“Aye! Take that you greengo peegs, you!” answers the Spanish defender of the fort.
The battle still rages as guests pass on to the next scene, where the magistrate of the town is being dunked unceremoniously in a well by pirates who want him to tell where the treasure is hidden.
“Do not tell heem, Carlos!” screams his wife from an upstairs window, hastily closing the shutters as pirates let go a shot in her direction.
Other pirates guard bound townsmen, still in their nightclothes, and one boisterous buccaneer pipes away at his flute, keeping time as the mayor bobs up and down in the town-square well.
In other parts of the city, the pirates are engaged in commerce of a dubious sort and other sport involving the fairer denizens of the city. One scene depicts a gaily bedecked rogue, blithely auctioning off the none-too-reluctant maidens of the town. In the foreground, a gorgeous redhead advertises her own charms, much to the chagrin of her less-endowed sisters.
“Strike yer colors ya brazen wench, no need to expose yer superstructure!” orders the pirate auctioneer, anxious to unload his less-attractive cargo.
“We wants the redhead! Pipe the redhead aboard!” yell his revelous mates, while goats, chickens, and a donkey add their comments to the occasion.
Laughing, singing, and shooting their guns into the air in sheer exuberance, the roistering pirates chase squealing maidens, harmonize with pigs, and try to tempt hissing cats to join in the fun.
As the boats pass through the burning city, the pirates join with a braying donkey and a howling dog to render their rollicking chantey at the top of their lungs.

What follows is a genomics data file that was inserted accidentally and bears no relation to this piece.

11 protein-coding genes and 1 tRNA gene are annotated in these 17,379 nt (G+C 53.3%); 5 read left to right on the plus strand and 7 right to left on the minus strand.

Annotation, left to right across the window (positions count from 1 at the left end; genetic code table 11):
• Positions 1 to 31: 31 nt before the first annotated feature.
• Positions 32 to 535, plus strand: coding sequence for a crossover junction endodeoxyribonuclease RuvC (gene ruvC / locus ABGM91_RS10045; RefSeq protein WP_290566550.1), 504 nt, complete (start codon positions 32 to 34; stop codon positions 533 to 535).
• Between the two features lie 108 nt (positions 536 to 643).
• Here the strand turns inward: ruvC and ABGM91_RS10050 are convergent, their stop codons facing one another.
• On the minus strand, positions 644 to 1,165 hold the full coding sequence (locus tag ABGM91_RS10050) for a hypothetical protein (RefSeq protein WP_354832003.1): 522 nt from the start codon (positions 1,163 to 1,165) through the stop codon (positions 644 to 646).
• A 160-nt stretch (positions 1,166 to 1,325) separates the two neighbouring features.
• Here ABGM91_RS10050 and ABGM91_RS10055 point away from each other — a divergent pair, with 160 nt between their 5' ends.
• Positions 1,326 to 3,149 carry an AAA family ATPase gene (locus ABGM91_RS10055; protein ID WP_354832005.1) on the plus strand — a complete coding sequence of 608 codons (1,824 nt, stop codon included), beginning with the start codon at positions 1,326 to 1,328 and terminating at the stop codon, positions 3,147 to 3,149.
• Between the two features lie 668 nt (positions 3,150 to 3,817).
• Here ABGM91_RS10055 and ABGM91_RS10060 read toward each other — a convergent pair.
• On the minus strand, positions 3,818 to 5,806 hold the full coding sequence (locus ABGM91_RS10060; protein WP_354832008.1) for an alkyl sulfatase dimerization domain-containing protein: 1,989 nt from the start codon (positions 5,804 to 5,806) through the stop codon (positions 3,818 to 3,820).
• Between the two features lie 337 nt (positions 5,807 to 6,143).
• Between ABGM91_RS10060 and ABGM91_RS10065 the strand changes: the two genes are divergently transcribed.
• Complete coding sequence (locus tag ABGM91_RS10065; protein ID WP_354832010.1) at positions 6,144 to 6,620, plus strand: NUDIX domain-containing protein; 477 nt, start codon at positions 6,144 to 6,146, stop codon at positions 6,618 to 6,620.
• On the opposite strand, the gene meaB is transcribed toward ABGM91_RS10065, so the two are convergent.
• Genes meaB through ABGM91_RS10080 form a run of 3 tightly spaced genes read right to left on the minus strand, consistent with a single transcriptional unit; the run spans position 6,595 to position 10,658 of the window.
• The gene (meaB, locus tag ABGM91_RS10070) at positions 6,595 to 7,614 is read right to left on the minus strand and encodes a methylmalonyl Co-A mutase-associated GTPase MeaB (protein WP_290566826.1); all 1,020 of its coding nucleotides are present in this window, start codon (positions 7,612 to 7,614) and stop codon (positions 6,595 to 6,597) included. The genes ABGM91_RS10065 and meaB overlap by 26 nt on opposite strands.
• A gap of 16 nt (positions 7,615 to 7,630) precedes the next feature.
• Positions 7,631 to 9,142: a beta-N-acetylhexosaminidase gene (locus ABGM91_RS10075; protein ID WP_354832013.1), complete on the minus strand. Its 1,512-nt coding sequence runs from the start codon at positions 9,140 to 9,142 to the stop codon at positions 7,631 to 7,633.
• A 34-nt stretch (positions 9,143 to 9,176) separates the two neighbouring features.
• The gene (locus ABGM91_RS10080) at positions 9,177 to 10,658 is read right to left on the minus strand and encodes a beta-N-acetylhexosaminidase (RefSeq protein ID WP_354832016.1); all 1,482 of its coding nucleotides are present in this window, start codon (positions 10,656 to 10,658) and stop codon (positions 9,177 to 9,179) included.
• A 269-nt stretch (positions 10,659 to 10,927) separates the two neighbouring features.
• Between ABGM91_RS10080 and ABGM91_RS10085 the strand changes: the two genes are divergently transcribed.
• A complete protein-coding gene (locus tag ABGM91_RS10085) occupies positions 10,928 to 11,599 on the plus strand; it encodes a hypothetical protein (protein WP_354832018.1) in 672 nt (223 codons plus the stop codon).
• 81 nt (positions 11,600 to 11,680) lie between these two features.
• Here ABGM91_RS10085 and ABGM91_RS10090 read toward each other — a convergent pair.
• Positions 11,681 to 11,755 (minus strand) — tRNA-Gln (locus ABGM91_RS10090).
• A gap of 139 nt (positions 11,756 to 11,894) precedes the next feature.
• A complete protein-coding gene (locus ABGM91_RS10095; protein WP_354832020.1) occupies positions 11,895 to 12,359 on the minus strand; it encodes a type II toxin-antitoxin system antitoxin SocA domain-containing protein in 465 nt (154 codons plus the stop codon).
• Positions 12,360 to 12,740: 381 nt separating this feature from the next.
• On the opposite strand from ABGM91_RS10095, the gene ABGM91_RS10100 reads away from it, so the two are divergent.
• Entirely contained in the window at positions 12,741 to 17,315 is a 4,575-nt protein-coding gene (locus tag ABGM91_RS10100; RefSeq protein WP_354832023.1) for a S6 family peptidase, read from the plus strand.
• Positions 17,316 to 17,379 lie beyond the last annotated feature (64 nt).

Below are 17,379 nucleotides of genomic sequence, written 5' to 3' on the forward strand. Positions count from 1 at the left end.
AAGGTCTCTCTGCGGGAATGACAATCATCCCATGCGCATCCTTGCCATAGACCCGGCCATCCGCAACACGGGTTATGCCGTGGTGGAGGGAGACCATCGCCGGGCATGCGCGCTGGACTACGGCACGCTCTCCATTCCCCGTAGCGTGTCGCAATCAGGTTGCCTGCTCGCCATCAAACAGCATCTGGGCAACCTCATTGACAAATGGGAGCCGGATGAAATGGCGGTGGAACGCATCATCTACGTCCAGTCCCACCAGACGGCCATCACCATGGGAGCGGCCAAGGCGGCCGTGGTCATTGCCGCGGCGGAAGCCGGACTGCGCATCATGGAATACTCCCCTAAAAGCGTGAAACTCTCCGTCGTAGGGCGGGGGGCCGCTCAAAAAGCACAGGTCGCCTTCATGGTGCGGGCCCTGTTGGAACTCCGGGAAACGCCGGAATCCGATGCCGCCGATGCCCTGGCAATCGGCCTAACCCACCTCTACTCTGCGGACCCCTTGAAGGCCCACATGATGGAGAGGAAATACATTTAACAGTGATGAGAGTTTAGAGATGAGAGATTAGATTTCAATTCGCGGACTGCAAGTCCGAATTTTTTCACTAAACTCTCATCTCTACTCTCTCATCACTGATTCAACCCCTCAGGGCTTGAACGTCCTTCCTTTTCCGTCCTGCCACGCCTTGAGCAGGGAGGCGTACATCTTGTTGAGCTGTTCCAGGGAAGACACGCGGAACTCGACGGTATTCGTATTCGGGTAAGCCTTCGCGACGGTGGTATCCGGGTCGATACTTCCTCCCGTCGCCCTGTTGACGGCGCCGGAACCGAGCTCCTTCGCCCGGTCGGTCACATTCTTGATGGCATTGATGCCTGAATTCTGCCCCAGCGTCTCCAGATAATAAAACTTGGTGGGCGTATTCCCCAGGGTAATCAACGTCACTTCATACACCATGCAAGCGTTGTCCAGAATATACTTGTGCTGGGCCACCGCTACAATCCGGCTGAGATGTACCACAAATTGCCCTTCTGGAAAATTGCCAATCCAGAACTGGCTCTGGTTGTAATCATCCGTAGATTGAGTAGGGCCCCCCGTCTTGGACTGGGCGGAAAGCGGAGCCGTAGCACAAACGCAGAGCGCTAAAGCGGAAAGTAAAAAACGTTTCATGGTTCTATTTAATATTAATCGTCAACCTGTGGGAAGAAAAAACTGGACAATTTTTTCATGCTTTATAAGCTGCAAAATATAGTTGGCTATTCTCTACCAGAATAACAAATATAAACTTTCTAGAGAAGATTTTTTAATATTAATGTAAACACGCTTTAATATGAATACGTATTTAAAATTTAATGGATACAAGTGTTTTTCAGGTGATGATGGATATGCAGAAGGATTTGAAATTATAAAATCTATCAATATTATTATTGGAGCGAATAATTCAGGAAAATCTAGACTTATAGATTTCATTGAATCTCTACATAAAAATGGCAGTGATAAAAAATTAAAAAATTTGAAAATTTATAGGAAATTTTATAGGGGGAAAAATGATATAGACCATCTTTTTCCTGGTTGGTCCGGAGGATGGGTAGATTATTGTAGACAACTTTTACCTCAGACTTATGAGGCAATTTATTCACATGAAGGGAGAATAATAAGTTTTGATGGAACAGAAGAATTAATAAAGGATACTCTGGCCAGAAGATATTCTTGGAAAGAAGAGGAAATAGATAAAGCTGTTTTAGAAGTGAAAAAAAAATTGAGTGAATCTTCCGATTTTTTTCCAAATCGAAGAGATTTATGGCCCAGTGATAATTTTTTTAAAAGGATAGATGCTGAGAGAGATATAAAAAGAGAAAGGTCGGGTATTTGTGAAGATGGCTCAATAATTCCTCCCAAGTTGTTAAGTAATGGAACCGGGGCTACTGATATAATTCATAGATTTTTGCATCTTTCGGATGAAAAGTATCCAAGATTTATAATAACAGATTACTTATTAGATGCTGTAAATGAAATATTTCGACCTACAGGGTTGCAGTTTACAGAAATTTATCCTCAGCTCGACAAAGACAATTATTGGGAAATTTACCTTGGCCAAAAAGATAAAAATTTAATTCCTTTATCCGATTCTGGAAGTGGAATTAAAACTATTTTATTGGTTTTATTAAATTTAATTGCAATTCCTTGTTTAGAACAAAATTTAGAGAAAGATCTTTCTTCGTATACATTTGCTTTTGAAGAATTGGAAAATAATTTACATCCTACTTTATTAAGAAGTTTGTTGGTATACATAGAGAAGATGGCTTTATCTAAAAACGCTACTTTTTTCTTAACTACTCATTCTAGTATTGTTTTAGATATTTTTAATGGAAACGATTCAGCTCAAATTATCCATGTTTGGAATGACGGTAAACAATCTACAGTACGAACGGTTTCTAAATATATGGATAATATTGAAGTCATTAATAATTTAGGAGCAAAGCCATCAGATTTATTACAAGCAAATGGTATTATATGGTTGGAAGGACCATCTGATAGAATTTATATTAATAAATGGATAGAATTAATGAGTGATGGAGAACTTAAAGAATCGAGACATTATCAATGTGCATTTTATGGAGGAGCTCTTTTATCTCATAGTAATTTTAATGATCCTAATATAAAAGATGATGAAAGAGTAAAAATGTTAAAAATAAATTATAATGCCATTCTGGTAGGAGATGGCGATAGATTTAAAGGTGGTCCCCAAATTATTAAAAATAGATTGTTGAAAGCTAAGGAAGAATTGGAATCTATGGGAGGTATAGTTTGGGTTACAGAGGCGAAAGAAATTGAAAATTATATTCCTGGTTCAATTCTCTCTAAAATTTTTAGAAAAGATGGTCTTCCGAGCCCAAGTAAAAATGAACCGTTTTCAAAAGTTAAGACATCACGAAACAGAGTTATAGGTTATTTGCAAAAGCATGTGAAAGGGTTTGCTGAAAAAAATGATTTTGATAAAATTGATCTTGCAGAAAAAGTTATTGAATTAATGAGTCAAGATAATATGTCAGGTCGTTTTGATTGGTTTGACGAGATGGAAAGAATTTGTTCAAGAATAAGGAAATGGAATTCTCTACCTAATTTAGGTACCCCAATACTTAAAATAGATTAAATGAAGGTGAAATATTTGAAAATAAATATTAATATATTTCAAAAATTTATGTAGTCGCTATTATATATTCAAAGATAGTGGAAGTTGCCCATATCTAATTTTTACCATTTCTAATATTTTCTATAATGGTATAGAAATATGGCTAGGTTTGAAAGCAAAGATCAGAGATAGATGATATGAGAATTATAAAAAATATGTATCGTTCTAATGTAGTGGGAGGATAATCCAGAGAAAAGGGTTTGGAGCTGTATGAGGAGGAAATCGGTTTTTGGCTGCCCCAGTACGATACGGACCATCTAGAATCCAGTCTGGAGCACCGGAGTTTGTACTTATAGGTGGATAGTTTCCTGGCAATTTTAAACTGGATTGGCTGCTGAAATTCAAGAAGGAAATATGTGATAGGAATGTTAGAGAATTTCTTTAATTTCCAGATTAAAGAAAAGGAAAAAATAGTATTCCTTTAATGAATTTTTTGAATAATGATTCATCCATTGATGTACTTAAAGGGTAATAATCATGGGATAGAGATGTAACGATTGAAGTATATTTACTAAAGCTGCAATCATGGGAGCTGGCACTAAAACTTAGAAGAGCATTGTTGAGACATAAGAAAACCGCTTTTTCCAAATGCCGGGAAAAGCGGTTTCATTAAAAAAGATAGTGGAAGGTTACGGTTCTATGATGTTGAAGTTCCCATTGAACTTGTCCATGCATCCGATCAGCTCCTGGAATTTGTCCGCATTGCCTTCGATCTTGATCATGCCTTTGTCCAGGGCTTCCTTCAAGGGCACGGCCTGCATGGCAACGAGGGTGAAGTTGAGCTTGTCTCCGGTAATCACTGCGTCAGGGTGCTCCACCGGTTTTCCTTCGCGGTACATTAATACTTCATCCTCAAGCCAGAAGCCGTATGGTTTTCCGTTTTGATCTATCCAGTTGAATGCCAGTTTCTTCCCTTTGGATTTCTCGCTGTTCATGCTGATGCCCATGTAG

“Yo ho, yo ho, a pirates life for me!” they bellow, as flames crackle and piles of booty litter the street.
But not all the pirates are so fortunate. As the strain of the pirates’ theme song fades with the view of the burning city, guests find themselves in the dungeon area. Here, while charred beams overhead threaten to collapse, a group of jailed brigands attempt to get the keys from a friendly dog, which wags his tail and stands his ground, key ring held firmly in his mouth.
Swiftly, the boats pass through the town’s arsenal and into the brightest scene of all. For here, where two Spanish guards sit firmly trussed together, is the enormous treasure of the town. Triumphant pirates sit midst towering heaps of glittering jewels, golden coins, and ropes of milky pearls.
Gleeful and inebriated with success, the plundering pirates scatter the treasure about and fire their weapons into the air. Ricocheting bullets zing off walls, falling dangerously near the passing boats, as a drunken parrot perched on a trunk sings his own version of the pirate song:
“Yo ho, yo ho, a parrot’s life for me… so, drink up me ‘earties, yo ho!”
The pirate’s expedition has ended in triumph, and as guests depart the final scene, a peg-legged, one-eyed pirate parrot with a tattoo on his close-clipped chest, warns disembarking adventurers to “keep a lookout for the movin’ gangplank! Steady as she goes, lubbers! Ye’ll be needin’ yer sea legs on that rollin’ gangplank!’
Premiered last December as the climax of Walt Disney Productions’ 50th Anniversary Year, the Pirates of the Caribbean will remain the high point for visitors to Walt Disney World for years to come.
From Walt Disney World Vacationland Magazine, Spring 1974.